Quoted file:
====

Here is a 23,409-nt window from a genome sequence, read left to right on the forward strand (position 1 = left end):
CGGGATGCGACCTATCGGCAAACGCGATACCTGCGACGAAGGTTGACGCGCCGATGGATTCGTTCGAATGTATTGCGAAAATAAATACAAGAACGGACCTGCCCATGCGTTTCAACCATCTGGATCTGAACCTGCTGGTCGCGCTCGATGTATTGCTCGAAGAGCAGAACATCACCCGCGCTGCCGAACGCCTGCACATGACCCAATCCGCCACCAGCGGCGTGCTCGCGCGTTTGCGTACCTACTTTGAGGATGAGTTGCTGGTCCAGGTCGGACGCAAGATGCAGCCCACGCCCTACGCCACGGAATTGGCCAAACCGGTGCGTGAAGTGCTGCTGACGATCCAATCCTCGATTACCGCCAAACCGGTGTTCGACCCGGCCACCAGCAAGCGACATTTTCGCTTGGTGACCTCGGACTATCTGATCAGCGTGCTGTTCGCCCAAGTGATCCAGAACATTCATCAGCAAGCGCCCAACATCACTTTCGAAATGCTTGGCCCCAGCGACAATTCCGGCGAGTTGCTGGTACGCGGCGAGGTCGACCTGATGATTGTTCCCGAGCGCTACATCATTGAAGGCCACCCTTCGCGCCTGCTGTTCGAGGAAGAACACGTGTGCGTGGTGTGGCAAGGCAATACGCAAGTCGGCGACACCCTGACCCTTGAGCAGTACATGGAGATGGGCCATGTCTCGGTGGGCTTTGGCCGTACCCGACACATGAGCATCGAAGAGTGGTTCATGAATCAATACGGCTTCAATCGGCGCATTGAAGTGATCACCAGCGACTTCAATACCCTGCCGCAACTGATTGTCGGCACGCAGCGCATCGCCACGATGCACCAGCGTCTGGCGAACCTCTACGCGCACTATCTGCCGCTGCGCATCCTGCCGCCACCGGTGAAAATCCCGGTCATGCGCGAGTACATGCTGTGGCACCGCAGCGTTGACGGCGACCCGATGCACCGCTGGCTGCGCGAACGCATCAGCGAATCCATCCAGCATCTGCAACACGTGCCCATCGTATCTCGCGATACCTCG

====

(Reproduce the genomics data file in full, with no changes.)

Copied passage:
Here is a 23,409-nt window from a genome sequence, read left to right on the forward strand (position 1 = left end):
CGGGATGCGACCTATCGGCAAACGCGATACCTGCGACGAAGGTTGACGCGCCGATGGATTCGTTCGAATGTATTGCGAAAATAAATACAAGAACGGACCTGCCCATGCGTTTCAACCATCTGGATCTGAACCTGCTGGTCGCGCTCGATGTATTGCTCGAAGAGCAGAACATCACCCGCGCTGCCGAACGCCTGCACATGACCCAATCCGCCACCAGCGGCGTGCTCGCGCGTTTGCGTACCTACTTTGAGGATGAGTTGCTGGTCCAGGTCGGACGCAAGATGCAGCCCACGCCCTACGCCACGGAATTGGCCAAACCGGTGCGTGAAGTGCTGCTGACGATCCAATCCTCGATTACCGCCAAACCGGTGTTCGACCCGGCCACCAGCAAGCGACATTTTCGCTTGGTGACCTCGGACTATCTGATCAGCGTGCTGTTCGCCCAAGTGATCCAGAACATTCATCAGCAAGCGCCCAACATCACTTTCGAAATGCTTGGCCCCAGCGACAATTCCGGCGAGTTGCTGGTACGCGGCGAGGTCGACCTGATGATTGTTCCCGAGCGCTACATCATTGAAGGCCACCCTTCGCGCCTGCTGTTCGAGGAAGAACACGTGTGCGTGGTGTGGCAAGGCAATACGCAAGTCGGCGACACCCTGACCCTTGAGCAGTACATGGAGATGGGCCATGTCTCGGTGGGCTTTGGCCGTACCCGACACATGAGCATCGAAGAGTGGTTCATGAATCAATACGGCTTCAATCGGCGCATTGAAGTGATCACCAGCGACTTCAATACCCTGCCGCAACTGATTGTCGGCACGCAGCGCATCGCCACGATGCACCAGCGTCTGGCGAACCTCTACGCGCACTATCTGCCGCTGCGCATCCTGCCGCCACCGGTGAAAATCCCGGTCATGCGCGAGTACATGCTGTGGCACCGCAGCGTTGACGGCGACCCGATGCACCGCTGGCTGCGCGAACGCATCAGCGAATCCATCCAGCATCTGCAACACGTGCCCATCGTATCTCGCGATACCTCG